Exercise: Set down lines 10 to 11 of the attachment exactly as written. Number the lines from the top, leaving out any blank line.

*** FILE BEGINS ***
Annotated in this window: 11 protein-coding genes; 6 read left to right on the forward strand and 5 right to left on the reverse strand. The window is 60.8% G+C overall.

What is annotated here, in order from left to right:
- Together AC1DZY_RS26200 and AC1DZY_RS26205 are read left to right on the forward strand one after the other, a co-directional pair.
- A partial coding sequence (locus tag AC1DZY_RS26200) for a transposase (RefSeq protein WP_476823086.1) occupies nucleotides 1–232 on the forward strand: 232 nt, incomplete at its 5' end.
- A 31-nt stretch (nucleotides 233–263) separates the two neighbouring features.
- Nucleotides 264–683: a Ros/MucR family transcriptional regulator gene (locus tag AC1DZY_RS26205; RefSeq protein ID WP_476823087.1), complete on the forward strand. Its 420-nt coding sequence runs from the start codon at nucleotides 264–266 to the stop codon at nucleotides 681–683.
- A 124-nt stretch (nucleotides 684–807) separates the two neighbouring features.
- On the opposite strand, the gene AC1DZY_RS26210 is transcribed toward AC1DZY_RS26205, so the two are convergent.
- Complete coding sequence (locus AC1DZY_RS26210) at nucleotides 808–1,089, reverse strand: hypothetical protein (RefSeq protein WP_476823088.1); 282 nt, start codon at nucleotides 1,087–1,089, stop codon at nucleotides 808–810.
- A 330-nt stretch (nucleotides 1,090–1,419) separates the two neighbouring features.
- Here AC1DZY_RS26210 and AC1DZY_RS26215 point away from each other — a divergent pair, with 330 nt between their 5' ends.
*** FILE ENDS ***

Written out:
- A 330-nt stretch (nucleotides 1,090–1,419) separates the two neighbouring features.
- Here AC1DZY_RS26210 and AC1DZY_RS26215 point away from each other — a divergent pair, with 330 nt between their 5' ends.